Jana Casale’s debut novel, The Girl Who Never Read Noam Chomsky (Vintage Books, 2019), raises important questions about what it means to be female in contemporary American society. More significantly, it raises questions about how female creativity, subjectivity, and accountability operate within a capitalist system that gives the impression of being progressive, liberal, democratic, and individualistic. At its root, this is a novel about what happens to a girl who never reads Noam Chomsky. Casale takes readers on a journey through the life of the main character, Leda, and all the decisions she makes as a young college student, wife, mother, middle-aged woman, grandmother, and finally, an old woman on her death bed. This novel, at its heart, is an investigative text with deep implications, asking readers to think critically about what is missing from the contemporary female experience, and how it is ultimately stifling, oppressive, and unsatisfactory.
What stands out about Leda is that she is highly imaginative, creative, intelligent, funny, and independent. What stands out even more about Leda is that she wants to be a writer. This is the major desire that the novel spins around and this is also what makes Leda compelling as a main character. However, Leda is also emotionally fragile, obsessive, and lonely. Her creative drive and her personal insecurities are in constant conflict and this is something she never completely reconciles with. She looks for solutions within the framework of contemporary American society that are cosmetic rather than substance-based, and as a result, she never develops a full sense of self. For example, on the night before her first date with John, her future husband, she imagines a highly-idealized version of their dinner conversation:
I’ll say: You look handsome.
And he’ll say: You look gorgeous.
And I’ll say: Thanks.
And then maybe I’ll wink or shrug my shoulders, kind of.
And then at dinner he’ll say: What do you like to write?
And I’ll say: I like writing about women. I write for women.
And he’ll say: You only write for women?
And I’ll say: Yes, I’m fine with that. Aren’t you?
And he’ll say: Yes.
And he’ll smile in the way he does. He’ll get what I mean. He’ll see me as I am.
This imagined conversation represents Leda’s biggest dream: to be a feminist writer who is loved by a man for who she is. But the big issue of the novel is that Leda never gets to find out who she really is because she lacks the inner strength to turn her imagined self into a reality.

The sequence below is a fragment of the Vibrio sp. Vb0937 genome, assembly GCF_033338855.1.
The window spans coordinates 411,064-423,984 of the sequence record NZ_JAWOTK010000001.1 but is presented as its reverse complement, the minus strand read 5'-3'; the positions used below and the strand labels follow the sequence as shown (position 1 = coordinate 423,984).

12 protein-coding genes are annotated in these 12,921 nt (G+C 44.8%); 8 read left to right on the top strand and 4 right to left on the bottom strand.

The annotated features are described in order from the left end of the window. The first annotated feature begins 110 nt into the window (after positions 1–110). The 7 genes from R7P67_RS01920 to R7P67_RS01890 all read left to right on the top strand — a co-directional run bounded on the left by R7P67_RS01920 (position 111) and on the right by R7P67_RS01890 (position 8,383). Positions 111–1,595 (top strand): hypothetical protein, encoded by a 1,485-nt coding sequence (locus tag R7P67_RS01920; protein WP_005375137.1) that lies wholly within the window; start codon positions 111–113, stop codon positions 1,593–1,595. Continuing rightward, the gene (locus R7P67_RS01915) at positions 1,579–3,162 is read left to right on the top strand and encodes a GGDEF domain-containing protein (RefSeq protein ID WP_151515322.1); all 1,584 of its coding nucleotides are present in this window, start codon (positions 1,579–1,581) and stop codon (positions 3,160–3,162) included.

Noam Chomsky becomes an important figure in the novel even though he is only mentioned a handful of times. Leda, after seeing an attractive boy reading Noam Chomsky in a café, purchases one of Chomsky’s books, and then never reads it. This is where the novel takes on a double meaning. It is very much about Leda’s life, but it is also about what her life could have been. This gets more pronounced as the novel progresses and it turns into a blinking red light as she gets older and continually makes the choice not to read Noam Chomsky. Instead, he becomes subsumed into her romanticized world:
When she came across the Noam Chomsky, she flipped through the pages; they were still so crisp and free of fingerprints or stains. The book felt weighted and smooth in her hand. She smelled it again for the second time since she bought it, and tucked it about halfway down the pile. She figured she’d get to it before John and she would be back in New England. She imagined herself sitting in a fancy window seat of an old Victorian looking out on the bay, reading Chomsky and sipping some kind of lemonade or pina colada. She sealed up the box with red duct tape and wrote “Books” with a thick black Sharpie across the side. She took a step back and looked at her books all taped up like that in their box, and then she drew a heart around it. “Books,” it said in a heart.